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Happy Holidays and thanks for taking this question.
My roof slope is on the lower end but not quite considered a low slope.
I am in central North Carolina.
My questions are.
Is there an underlayment that can get wet and not damage the decking? I want to install the metal roof myself with my electrician's helper but would like to do the installation for about 2 - hours a day only after work. I used to do metal roofing about 35 years ago and feel comfortable on a roof especially first floor, low slope.
Is it okay to install the metal roof over a damp underlayment?
What is the most reliable type of metal roof? I am nervous about installing the ones where the screws are in the path of the water. I would prefer something where the screws are on the ridges. That type of installation has its downside also. My favorite is standing seam but it is out of my price range.
Thanks and be safe.
As far as screw placement on exposed fastener panels, you will find different recommendations from different manufacturers. Always adhere to manufacturer recommendations. Many, though, do now recommend fasteners go in the flats of the panels, not the ribs. As far as underlayments, there are many premium synthetic underlayments available today and they generally do not absorb water.
Thanks for the great info Todd. How do you suppose the manufacturers make a screw that does not leak? It seems to me that rubber screw gaskets baking in the hot sun are bound to start leaking some day. Would it be prudent for me to encapsulate each gasket in something like 100% silicone after each screw is screwed in?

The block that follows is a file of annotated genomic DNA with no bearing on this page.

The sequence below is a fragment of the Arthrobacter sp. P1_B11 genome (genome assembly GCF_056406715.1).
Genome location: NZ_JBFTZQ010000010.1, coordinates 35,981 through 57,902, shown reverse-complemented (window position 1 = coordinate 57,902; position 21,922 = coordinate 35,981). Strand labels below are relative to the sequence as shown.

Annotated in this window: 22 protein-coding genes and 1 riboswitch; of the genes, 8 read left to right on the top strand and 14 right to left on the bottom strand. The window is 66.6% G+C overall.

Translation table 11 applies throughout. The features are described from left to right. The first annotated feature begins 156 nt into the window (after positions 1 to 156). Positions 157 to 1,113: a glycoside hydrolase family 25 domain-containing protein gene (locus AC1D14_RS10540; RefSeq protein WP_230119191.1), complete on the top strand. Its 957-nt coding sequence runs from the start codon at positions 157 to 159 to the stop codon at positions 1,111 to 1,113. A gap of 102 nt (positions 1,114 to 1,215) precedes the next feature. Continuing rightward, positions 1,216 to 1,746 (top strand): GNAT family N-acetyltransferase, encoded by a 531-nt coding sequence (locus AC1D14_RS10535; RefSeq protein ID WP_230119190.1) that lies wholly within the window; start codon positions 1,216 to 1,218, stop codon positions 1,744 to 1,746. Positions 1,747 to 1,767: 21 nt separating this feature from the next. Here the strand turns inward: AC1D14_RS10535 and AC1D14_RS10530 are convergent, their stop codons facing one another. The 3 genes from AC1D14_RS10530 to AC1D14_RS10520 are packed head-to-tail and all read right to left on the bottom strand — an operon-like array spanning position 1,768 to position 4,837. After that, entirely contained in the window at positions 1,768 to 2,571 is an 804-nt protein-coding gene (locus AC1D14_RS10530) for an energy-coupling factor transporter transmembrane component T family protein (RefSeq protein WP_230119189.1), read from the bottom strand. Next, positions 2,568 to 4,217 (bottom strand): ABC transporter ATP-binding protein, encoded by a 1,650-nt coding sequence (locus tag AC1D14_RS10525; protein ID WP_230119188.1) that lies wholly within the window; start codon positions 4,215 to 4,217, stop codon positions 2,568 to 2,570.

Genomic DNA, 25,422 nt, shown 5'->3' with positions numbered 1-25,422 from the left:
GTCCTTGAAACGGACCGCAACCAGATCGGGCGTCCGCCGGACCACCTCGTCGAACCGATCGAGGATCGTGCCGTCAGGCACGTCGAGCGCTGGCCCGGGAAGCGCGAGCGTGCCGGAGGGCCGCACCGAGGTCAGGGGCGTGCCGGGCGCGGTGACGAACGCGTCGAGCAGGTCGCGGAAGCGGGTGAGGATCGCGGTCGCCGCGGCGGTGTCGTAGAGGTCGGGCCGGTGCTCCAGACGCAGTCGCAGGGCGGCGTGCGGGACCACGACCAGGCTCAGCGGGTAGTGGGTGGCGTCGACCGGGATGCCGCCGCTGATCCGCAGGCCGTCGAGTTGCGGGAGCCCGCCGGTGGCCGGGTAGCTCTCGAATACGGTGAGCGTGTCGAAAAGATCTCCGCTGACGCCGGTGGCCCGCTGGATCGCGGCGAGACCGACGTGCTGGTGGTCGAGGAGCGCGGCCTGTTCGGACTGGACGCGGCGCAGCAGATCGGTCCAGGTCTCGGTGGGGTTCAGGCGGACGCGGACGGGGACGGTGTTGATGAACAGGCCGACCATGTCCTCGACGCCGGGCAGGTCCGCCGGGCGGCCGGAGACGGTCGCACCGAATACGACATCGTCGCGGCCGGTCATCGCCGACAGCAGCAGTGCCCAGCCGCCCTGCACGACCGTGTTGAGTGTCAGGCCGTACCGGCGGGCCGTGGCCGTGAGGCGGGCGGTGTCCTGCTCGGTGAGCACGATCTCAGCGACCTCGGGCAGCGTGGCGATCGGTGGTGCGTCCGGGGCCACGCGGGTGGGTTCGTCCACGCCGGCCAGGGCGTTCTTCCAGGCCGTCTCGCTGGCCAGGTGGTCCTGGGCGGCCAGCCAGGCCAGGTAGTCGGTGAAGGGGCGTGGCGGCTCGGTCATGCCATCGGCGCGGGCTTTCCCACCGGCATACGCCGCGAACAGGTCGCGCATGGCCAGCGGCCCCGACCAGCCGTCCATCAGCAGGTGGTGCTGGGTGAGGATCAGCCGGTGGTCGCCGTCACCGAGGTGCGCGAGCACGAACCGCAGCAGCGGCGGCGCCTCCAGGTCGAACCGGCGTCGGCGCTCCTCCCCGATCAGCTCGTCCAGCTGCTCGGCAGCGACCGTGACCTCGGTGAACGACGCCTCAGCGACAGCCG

Happy holidays to you.
It is not unusual for the screws to have to be re-fastened after about 7 years from what I have seen, and then often replaced at about year 12 - 15 with a larger diameter screw. That may not be everyone's experience but it's what I often hear. There are higher quality screws than others -- usually you get what you pay for. I have seen people cover the screws with sealant but I have never seen any definitive proof whether that helps. It's not real pretty though, that's for sure. Happy Holidays!
That doesn't sound too difficult to do with my first floor low slope roof. If I decide to install solar panels some day are they compatible with this type of roof?
I would verify with the manufacturer of the panel you install but, yes, there should be options for mounting solar brackets.
As I am in Florida, I wish to know if the metal which looks like a Spanish tile is problematic or inferior in any way to flat metal. Secondly, I'd like to know what the wind rating is for each. Third, I'd also like to know the estimated retail value for both. Lastly, which metal roofing material(s) offer the highest 180 mph wind rating
Some of the metal tiles have exposed fasteners. Some do not. I think that most of the manufacturers of metal tile also produce standing seam and should be able to compare and contrast the panels for you. Overall, though, you should find similar uplift ratings and warranties. As far as specific warranties, that information would come from the individual manufacturers. While 180 mph sounds good, keep in mind that most structures are shifting at lower speeds and if the structure shifts that will void the roof warranty in all likelihood.
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